BETHLEHEM, Pa. — The Facebook album Joni Novotnak titled “Life Since Trump” could be the diary of so many American women.
November 2016: gathered with neighborhood women — several, like her, Republicans devastated by President Donald Trump’s election — for “vino and venting.” Contested the vote in her town, which Trump had won. Began weekly calls to her representatives.
January 2017: went to the Women’s March and formed the Fogelsville Huddle with three neighbors. Phone-banked for Planned Parenthood. “Had to go to counseling.”
February included a town hall-style meeting against Republican efforts to dismantle the Affordable Care Act and a letter-writing campaign to protest the president’s travel ban. And by earlier this year, the women had written postcards supporting the redistricting of Pennsylvania’s congressional map, attended debates and begun volunteering for the winner of the Democratic primary for Congress, Susan Wild, phone-banking for her three times a week. Throughout, they have marched: for science and for the climate; against gun violence and families being separated at the border.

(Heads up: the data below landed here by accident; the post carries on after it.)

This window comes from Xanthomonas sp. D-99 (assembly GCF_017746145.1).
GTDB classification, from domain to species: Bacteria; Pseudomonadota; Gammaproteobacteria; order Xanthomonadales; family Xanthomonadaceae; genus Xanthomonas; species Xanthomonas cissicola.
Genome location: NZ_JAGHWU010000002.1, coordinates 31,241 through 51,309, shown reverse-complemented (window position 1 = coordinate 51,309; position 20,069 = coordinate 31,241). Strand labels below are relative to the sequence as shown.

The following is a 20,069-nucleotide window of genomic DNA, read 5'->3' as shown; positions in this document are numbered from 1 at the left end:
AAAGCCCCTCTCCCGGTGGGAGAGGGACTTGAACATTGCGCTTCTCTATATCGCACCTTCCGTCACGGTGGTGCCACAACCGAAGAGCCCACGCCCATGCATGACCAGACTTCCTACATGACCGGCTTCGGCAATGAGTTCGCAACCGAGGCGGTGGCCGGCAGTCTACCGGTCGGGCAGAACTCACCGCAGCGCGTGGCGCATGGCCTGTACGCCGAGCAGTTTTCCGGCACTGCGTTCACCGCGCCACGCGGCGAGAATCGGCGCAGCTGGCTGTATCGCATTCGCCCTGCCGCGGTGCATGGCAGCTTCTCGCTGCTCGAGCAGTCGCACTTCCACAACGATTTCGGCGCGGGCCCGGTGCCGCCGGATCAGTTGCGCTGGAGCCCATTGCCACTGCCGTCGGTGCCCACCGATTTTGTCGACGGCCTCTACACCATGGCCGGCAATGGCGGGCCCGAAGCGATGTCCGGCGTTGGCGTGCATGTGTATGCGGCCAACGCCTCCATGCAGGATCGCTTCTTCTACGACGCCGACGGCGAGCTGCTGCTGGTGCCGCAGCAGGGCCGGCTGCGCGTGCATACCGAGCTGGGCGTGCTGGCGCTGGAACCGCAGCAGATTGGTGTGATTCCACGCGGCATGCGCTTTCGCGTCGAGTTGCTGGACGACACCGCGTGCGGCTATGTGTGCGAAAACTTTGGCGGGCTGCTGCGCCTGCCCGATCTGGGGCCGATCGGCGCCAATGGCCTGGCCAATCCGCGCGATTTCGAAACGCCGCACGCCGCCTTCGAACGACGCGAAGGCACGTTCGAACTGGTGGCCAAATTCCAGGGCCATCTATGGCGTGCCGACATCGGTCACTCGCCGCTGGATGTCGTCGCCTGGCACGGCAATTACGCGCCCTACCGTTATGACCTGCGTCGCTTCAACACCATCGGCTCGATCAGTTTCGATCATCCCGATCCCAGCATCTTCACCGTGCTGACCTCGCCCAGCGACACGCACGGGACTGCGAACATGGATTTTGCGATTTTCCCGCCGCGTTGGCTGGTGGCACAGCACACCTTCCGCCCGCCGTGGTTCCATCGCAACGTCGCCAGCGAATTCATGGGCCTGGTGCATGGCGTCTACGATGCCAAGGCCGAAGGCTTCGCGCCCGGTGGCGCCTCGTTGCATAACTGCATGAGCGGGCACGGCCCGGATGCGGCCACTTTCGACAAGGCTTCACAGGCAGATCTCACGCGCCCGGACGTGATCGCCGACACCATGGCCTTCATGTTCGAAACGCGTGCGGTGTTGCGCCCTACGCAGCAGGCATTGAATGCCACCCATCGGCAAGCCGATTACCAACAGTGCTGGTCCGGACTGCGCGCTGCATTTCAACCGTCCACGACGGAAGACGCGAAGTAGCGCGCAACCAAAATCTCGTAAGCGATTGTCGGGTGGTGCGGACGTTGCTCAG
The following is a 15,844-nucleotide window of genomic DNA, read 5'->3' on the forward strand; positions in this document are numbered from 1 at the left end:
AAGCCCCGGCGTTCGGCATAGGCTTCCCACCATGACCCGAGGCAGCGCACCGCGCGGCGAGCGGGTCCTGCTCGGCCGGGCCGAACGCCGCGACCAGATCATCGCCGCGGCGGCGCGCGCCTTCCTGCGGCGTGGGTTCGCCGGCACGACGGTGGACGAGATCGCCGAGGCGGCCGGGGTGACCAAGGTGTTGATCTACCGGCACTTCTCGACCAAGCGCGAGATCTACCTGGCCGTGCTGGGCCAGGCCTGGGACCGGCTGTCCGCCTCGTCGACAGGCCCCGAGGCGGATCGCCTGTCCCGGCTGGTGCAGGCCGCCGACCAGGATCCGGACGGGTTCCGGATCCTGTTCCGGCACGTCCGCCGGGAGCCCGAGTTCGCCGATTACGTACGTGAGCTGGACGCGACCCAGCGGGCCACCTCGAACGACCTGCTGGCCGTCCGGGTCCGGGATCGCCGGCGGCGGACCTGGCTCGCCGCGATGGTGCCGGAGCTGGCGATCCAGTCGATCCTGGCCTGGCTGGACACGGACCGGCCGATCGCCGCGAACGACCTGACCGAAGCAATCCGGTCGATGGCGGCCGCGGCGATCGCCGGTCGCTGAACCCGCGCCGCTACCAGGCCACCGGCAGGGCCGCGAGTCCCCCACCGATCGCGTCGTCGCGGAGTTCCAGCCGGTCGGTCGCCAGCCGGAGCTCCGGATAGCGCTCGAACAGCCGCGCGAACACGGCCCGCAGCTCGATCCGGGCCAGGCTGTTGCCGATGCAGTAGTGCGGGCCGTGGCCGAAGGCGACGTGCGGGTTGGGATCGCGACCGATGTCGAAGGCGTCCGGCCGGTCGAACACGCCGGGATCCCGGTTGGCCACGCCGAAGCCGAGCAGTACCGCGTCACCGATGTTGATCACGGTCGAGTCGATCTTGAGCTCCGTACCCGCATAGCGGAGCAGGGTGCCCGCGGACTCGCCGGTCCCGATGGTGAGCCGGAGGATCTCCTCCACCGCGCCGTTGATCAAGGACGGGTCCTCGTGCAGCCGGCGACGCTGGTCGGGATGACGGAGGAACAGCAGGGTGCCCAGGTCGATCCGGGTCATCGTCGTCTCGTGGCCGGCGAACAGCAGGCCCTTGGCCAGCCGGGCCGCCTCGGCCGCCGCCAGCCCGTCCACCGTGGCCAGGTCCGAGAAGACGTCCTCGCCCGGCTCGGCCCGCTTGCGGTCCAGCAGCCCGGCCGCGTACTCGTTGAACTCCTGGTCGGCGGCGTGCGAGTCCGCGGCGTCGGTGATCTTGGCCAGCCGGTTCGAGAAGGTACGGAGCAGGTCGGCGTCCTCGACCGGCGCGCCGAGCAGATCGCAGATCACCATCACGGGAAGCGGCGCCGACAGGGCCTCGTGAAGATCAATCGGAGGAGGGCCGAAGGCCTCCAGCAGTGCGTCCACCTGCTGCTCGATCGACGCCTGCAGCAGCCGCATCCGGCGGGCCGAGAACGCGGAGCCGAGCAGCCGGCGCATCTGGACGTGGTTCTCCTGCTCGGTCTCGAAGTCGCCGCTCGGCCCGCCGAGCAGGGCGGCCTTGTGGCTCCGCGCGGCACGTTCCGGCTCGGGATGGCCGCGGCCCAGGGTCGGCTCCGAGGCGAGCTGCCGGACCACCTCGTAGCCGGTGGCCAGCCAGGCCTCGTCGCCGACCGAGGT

“I never knew I had so many issues,” said Novotnak, 61, a remedial math teacher.
If 2018 is the Year of the Woman, it’s not just because of the record number of women running for office, but also for the surge of activism among women like those of the Fogelsville Huddle. The political awakening that began with the women’s marches has swelled into the midterm elections and expanded the definition of “women’s issues” to include health care, immigration, gun violence and the environment.
And it has deepened the gender divide between the two parties, as women have moved increasingly to the left.
In a Gallup survey of registered voters in September, while men favored Republicans over Democrats, 50 percent to 44 percent, women preferred Democrats by 58 percent to 34 percent. That 24-point split had widened from 8 points in June. Polling has shown millennial women moving left by an even greater margin.